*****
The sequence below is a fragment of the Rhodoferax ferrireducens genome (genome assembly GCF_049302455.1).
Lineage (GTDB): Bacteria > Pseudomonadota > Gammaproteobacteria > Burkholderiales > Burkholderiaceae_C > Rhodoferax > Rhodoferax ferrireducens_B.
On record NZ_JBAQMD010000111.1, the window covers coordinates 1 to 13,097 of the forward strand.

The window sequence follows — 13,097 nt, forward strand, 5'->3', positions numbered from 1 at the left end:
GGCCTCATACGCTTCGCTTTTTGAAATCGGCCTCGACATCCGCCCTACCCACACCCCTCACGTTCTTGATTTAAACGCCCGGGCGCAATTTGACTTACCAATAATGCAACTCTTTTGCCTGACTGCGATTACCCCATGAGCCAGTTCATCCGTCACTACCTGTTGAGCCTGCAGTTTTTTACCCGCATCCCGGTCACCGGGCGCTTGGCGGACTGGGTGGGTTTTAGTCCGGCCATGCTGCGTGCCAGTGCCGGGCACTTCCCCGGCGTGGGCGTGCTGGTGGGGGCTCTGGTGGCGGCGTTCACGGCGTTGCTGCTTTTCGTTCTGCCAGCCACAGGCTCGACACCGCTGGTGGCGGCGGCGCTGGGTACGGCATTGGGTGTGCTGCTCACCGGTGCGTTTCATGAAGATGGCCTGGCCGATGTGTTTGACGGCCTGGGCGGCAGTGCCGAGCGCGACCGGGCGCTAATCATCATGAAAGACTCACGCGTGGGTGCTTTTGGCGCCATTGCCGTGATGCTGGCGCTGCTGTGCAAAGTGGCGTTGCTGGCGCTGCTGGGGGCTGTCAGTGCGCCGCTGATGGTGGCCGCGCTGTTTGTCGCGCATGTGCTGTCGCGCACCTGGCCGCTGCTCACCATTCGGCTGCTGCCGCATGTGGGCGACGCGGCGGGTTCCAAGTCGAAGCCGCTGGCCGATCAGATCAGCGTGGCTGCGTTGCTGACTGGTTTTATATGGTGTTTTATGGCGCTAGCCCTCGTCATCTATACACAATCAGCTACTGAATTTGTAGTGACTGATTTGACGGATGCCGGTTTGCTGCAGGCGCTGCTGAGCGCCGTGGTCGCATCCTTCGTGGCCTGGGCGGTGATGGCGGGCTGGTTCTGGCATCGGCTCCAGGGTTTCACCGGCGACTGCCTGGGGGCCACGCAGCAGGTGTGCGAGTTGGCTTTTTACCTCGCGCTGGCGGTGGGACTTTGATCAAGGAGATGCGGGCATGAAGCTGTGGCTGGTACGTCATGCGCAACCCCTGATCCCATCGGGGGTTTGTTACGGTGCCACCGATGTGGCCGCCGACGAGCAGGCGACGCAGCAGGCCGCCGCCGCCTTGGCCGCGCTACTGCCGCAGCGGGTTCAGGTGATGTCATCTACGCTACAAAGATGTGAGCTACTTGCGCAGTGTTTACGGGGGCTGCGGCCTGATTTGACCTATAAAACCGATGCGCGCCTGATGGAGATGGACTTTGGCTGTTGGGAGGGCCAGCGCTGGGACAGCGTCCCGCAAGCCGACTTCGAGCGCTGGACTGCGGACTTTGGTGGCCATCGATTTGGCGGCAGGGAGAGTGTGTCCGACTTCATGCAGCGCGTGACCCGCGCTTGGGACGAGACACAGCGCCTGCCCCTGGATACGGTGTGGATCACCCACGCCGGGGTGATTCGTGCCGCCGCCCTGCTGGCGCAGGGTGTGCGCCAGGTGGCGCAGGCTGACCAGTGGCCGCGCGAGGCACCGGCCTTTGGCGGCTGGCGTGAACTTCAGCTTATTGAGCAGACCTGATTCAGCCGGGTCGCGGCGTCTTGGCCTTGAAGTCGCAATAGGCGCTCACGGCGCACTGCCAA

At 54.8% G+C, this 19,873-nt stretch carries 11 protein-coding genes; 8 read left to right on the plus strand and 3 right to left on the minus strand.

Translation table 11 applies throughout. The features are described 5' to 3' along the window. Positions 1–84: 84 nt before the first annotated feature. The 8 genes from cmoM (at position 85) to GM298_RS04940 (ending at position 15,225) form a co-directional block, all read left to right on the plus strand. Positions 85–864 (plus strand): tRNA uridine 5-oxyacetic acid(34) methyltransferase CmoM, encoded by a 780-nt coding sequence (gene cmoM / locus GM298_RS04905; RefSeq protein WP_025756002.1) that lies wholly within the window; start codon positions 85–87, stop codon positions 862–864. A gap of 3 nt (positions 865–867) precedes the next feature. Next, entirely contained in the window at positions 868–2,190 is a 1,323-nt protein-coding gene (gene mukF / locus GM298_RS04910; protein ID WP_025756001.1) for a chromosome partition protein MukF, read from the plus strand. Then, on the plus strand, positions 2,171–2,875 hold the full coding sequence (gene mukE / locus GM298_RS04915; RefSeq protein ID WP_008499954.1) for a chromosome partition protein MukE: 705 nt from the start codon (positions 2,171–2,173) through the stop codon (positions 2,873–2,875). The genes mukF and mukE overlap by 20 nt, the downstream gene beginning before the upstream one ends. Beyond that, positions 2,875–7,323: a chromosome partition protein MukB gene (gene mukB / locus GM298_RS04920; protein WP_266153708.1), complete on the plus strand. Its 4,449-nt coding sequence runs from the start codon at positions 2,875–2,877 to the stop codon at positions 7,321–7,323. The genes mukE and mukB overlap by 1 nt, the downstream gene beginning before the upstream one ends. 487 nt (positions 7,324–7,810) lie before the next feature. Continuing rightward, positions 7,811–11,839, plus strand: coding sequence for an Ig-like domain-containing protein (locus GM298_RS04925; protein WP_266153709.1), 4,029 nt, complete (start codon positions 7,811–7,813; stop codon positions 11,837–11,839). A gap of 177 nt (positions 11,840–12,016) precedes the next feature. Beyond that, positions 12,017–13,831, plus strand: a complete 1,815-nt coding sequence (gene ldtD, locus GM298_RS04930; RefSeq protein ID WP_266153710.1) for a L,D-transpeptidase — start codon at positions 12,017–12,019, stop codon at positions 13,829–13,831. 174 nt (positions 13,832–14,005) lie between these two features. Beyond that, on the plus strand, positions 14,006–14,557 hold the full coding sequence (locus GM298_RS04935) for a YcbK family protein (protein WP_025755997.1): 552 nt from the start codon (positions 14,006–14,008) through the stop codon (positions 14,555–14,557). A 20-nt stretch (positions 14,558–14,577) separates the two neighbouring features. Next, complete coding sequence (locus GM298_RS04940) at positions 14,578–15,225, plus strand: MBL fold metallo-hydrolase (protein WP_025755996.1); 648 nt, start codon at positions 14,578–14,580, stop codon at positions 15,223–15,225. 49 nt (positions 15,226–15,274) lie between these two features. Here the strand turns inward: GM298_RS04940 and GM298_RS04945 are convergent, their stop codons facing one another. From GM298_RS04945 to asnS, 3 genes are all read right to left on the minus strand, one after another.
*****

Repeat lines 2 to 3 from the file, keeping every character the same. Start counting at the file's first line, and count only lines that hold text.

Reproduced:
Lineage (GTDB): Bacteria > Pseudomonadota > Gammaproteobacteria > Burkholderiales > Burkholderiaceae_C > Rhodoferax > Rhodoferax ferrireducens_B.
On record NZ_JBAQMD010000111.1, the window covers coordinates 1 to 13,097 of the forward strand.